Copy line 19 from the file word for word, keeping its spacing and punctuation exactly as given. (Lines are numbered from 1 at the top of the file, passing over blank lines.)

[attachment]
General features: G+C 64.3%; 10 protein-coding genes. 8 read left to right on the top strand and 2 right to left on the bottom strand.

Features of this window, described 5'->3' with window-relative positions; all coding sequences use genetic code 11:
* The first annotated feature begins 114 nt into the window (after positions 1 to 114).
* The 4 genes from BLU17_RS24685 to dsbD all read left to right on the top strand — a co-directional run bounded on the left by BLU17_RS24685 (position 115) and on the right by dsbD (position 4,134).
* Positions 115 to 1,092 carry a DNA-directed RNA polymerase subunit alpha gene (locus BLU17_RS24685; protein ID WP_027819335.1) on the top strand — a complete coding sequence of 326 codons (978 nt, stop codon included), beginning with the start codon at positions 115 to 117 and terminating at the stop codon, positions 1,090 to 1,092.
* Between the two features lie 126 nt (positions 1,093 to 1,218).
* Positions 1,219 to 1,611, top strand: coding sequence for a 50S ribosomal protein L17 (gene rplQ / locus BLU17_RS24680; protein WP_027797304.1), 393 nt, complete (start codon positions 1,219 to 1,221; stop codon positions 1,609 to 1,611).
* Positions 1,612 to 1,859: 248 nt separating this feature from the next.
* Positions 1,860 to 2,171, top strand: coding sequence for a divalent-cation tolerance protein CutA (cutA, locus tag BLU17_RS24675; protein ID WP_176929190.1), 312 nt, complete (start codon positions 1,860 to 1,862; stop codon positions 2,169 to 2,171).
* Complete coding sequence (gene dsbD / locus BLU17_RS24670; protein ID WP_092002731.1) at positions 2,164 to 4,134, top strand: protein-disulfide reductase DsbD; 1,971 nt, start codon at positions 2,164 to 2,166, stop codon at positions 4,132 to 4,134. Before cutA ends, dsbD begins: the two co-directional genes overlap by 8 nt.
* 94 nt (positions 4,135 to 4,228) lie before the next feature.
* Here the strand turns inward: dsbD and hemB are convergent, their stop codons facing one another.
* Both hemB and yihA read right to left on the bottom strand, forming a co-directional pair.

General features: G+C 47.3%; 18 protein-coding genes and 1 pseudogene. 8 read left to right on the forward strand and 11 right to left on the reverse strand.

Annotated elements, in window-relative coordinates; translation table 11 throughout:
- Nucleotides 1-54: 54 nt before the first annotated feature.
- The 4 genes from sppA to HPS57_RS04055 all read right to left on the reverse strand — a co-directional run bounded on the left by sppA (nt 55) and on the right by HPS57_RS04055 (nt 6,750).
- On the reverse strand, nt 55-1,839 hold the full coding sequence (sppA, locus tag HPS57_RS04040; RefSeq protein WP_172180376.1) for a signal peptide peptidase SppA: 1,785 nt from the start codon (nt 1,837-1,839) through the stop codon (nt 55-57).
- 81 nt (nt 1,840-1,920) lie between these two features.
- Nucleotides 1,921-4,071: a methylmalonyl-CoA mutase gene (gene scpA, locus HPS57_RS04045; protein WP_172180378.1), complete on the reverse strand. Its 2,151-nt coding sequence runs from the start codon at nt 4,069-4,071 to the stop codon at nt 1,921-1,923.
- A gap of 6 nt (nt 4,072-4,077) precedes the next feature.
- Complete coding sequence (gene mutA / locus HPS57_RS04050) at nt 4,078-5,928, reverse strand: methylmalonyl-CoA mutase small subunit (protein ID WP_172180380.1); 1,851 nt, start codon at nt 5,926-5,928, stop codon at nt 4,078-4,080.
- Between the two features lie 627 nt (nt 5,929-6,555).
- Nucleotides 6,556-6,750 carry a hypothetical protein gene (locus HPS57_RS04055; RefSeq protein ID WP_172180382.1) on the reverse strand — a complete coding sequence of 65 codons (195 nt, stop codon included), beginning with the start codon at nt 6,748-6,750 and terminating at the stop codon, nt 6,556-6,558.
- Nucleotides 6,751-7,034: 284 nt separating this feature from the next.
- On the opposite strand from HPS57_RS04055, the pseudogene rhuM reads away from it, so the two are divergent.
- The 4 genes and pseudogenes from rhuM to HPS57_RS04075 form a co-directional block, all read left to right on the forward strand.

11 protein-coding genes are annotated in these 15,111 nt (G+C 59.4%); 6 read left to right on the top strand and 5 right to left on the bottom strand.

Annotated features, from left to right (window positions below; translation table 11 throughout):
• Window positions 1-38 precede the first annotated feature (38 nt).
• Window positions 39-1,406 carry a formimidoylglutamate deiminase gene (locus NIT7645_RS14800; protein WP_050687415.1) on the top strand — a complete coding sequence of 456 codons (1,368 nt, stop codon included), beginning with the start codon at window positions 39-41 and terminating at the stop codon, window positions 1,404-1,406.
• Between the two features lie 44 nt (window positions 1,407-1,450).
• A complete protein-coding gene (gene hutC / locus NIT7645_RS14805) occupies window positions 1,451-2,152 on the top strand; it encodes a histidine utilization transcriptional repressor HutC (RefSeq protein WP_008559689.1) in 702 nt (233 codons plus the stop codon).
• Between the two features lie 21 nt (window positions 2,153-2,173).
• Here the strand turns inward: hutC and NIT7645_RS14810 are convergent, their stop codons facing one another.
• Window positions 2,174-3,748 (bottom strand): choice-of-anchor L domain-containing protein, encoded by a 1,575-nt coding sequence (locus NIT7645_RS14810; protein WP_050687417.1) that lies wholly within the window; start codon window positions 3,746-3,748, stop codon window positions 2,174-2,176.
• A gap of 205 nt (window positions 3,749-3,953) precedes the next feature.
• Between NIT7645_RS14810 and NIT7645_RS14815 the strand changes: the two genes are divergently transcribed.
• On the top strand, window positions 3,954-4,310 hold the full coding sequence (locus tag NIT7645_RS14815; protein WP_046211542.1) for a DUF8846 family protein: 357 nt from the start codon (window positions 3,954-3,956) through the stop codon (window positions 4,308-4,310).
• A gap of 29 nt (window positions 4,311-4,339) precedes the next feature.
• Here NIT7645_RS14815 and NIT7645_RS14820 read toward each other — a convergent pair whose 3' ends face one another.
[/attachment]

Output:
- 81 nt (nt 1,840-1,920) lie between these two features.